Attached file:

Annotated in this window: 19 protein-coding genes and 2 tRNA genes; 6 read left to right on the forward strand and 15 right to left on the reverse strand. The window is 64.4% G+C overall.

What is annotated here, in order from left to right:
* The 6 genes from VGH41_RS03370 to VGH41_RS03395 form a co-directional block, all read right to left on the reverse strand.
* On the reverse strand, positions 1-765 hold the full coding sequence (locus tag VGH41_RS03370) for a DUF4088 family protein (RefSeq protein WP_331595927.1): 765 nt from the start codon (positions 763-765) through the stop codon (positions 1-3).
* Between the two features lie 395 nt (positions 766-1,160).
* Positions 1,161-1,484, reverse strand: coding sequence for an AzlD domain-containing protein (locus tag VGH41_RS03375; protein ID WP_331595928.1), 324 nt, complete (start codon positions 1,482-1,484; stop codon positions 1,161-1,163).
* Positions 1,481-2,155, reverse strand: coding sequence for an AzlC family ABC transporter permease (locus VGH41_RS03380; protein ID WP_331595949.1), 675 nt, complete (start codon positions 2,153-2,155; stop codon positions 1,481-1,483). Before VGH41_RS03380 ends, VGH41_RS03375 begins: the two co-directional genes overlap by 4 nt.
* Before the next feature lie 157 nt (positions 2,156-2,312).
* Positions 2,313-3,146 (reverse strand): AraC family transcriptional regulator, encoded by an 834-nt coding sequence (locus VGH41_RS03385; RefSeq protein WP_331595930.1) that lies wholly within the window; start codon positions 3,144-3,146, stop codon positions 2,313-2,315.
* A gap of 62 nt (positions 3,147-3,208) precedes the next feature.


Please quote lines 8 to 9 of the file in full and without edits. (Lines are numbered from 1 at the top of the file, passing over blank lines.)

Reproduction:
* Before the next feature lie 157 nt (positions 2,156-2,312).
* Positions 2,313-3,146 (reverse strand): AraC family transcriptional regulator, encoded by an 834-nt coding sequence (locus VGH41_RS03385; RefSeq protein WP_331595930.1) that lies wholly within the window; start codon positions 3,144-3,146, stop codon positions 2,313-2,315.